Probabilistic Availment

Posted on December 18, 2019


This post will tackle two probability questions inspired by a recent Civil Procedure practice test I took. Consider a company that randomly buys $300$ loans from houses all over the United States. What is the probability that at least one of the loans is for a house in Florida? What is the probability that there is a loan for at least one house in each of the fifty states?

The legal purpose for this analysis is determining purposeful availment, a murky part of personal jurisdiction summarized (over)simply enough as "if you meant to business in a certain state, you can be sued there." If a business only had $50$ loans, then they could make a much better case that they don't intend to be subject to a particular state. But for a large number like $300$, intuition tells you that the likelihood is much higher.

Source: Law School Memes for Edgy T-14s

Is Florida Targeted?

For the sake of simplicity, assume each state is targeted with equal probability. You could recast the problem as $300$ state quarters if it helps get over the hump of population difference between states like Wyoming and California.

If there was just one state, the probability that it isn't Florida is $\frac{49}{50}=.98$. Similarly, if $300$ states are selected, the probability none are Florida is just $.98^{300}$. So the probability that at least one is Florida is the complement:

$$ 1-.98^{300} = 99.8\%.$$

With this many loans there is high certainty that Florida is at least one of them. Side note: $99\%$ may not be high enough, read the top of page 20 of Justice Kagan's dissent in the recent SCOTUS gerrymandering case. Apparently $99\%$ isn't good enough to win over the majority.

So how many are loans are sufficient for $50\%$, $95\%$, or $99.7\%$ certainty? This is a simple exercise in logarithms. Let there be $n$ loans and a certainty $p$. Then

\begin{eqnarray*} 1-.98^n &=& p \\ .98^n &=& 1-p \\ \log(.98^n) &=& \log(1-p) \\ n\log(.98) &=& \log(1-p) \\ n &=& \frac{\log(1-p)}{\log(.98)} \\ \end{eqnarray*} So for $p=50\%$ you need $n=35$ houses, $p=95\%$ you need $n=149$ houses, and for $p=99.7\%$ you need $n=288$ houses.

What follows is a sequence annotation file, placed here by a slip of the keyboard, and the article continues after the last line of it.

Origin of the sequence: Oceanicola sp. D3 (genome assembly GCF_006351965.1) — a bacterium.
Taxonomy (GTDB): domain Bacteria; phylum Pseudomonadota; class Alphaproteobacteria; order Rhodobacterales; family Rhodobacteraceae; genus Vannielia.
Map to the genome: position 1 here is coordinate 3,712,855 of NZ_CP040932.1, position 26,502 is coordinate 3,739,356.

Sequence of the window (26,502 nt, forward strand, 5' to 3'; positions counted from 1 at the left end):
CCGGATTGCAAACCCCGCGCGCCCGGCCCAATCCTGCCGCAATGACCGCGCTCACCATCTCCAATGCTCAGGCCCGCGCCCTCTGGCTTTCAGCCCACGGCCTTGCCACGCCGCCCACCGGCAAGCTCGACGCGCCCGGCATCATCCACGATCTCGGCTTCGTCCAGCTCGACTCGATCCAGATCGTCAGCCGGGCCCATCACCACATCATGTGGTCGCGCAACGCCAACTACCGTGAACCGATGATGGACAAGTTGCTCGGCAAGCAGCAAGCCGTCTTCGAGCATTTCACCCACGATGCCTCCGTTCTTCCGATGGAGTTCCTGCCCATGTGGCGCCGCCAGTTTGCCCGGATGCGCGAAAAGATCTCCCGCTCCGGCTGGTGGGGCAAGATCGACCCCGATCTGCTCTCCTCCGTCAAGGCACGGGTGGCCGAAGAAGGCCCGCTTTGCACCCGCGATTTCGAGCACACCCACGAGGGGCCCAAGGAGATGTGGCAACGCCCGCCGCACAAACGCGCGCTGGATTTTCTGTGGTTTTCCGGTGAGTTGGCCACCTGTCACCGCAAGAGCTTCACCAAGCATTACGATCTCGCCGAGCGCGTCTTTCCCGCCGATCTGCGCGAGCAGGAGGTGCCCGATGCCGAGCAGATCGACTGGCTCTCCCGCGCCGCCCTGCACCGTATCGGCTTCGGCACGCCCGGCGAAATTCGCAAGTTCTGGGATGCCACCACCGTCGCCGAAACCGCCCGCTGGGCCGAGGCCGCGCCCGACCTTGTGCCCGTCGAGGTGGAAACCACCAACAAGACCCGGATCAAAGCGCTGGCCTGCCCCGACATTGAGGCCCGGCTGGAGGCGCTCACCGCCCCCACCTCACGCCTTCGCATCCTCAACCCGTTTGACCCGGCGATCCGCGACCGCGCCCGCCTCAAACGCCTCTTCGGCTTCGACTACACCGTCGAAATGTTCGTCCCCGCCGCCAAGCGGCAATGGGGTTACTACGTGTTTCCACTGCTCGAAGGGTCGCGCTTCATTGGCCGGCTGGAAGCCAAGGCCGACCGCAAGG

Is Every State Targeted?

This is a considerably harder problem. We must consider significantly more cases than just Florida's absence. First, we can tackle it with a simulation for some perspective. The following code does the trick.

import random

num_simulations = 10000
num_states = 50
num_loans = 300
count = 0

for _ in xrange(num_simulations):
    coll = set([])
    for _ in xrange(num_loans):

    if len(coll) == 50:
        count += 1

print count/float(num_simulations)

This is helpful, but not satisfying. Can we solve this analytically?

My first intuition was an extension of the previous section, just take the probability of one state and multiply it out 50 times, $\left(1-.98^{300}\right)^{50}$. Unfortunately, there is an oversight here. The discrepancy is hard to spot with $50$ states, but becomes more and more apparent as the problem is recasted with fewer states.

Comparison of Simulation and Calculated Probability for $50$ states.
Comparison of Simulation and Calculated Probability for $30$ states.
Comparison of Simulation and Calculated Probability for $10$ states.

The issue here is that after you determine that Florida is present in the list and you try to move on to next state, that subsequent probability is constrained by how many times Florida came up in the first pass through the list. This dependence cascades down with combinatorial complexity.

Counting a Simpler Case